I recently started making my own salad dressings because a clean eating blog brought up some of the crap that’s in these things. I never thought about them before. I’ve always just bought “Lite” dressings and figured I was doing my part being a savvy consumer. Oh how wrong was I.

Just look at this nutrition label for the Ken’s Balsamic Dressing with Honey. After the normal ingredients you would use to make it (ie. oil and vinegar), what’s the next most used thing? Corn syrup and sugar. Really? Have you ever baked with corn syrup before? It’s pretty nasty stuff that’s a “necessary evil” in Pecan Pie. But it’s in everything too…and really, it’s a code word for sugar. What I really don’t get though, is if you’re going to use honey to sweeten something, why would you use other sweeteners more than the actual ingredient advertised on the label?

Oh, that’s right. To mislead everyone who is too busy to pick up the bottle and turn it over. Got it.

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The crazy part is, I had all the ingredients for all the salad dressings I’ve attempted so far ALREADY in my pantry. What was I doing wasting my money on pre-made salad dressings that aren’t good for me?

My favorite so far is the Greek dressing. Oil, red wine vinegar, lemon, minced garlic, oregano and dill weed. So fresh. So easy.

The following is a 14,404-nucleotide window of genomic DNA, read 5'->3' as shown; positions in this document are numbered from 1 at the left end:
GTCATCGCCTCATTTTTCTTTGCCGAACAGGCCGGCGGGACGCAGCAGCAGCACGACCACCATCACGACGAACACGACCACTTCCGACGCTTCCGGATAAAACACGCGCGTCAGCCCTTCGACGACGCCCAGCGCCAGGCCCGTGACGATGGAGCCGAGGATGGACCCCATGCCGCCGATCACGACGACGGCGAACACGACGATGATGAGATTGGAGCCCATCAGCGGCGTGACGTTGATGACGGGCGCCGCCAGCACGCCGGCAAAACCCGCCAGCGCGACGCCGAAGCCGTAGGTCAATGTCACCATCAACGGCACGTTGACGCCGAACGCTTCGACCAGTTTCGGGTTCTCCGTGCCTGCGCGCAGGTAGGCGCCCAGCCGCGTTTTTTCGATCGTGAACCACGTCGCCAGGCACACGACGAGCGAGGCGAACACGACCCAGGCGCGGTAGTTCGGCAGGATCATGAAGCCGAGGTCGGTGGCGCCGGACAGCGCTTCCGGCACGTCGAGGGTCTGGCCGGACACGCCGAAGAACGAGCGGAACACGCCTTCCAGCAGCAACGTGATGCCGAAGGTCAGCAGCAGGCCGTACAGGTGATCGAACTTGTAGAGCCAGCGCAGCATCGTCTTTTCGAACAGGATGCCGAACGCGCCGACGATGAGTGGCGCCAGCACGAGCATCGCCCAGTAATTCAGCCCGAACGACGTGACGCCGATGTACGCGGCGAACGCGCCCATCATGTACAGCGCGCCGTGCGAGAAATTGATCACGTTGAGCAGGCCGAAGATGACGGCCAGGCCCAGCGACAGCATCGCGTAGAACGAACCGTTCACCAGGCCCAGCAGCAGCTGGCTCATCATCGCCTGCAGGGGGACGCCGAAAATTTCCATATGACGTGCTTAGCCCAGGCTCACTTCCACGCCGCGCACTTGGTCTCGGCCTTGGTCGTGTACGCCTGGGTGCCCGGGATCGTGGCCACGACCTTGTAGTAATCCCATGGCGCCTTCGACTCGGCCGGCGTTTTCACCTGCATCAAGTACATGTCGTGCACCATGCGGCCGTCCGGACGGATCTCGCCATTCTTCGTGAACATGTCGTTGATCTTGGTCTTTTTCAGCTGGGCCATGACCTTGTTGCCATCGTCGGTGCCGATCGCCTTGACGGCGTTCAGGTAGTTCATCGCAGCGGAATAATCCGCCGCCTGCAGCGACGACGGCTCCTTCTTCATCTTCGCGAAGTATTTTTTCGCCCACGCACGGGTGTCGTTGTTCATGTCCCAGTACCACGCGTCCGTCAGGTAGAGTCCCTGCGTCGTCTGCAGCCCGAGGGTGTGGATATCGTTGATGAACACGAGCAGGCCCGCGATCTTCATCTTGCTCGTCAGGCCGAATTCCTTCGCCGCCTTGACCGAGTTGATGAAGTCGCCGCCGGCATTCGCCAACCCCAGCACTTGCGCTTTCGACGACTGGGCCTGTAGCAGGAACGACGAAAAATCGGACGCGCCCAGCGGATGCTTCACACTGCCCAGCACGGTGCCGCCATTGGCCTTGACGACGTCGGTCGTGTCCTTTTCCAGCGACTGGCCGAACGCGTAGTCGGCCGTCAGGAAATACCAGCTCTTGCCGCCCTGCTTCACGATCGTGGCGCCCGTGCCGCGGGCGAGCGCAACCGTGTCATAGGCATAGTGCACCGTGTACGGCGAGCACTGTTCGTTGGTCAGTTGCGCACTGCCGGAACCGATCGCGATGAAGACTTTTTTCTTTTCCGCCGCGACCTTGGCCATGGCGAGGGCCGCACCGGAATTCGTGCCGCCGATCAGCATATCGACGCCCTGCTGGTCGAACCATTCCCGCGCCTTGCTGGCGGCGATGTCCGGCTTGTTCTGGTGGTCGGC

The others? I’ve mastered a balsamic and an Italian dressing so far. Italian dressing uses apple cider vinegar. Who knew?

And yes, I’ve had all these vinegars right underneath my nose. If you don’t have them yet, don’t worry! It’s a worthwhile investment that you don’t have to use much of to pack a punch. You can really use them to heighten the flavors in almost any dish (I had them because I use balsamic for meats and veggies, red wine vinegar for sauces and apple cider vinegar for pork and appley things…and of course sometimes I just experiment).

Is there added sugar anywhere in those recipes for REAL, fresh and 5 second salad dressings? No. Not at all. Then why is it in the bottles we buy?

To kill us. To make us zombies. To make us slaves to the processed food industry that bleeds us drive of our money only to give us food that does a poor job nourishing us at all.

I’m not an extremist. I’m not even 100 percent clean eating. What I am though, is a curious person trying to be a well-informed individual in a society who likes to pull the blinders over our eyes. I’m slowly learning things and trying to make changes. It’s not hard to make small changes. You can start with something simple….Like salad dressing… and then work your way up to milking your own goat.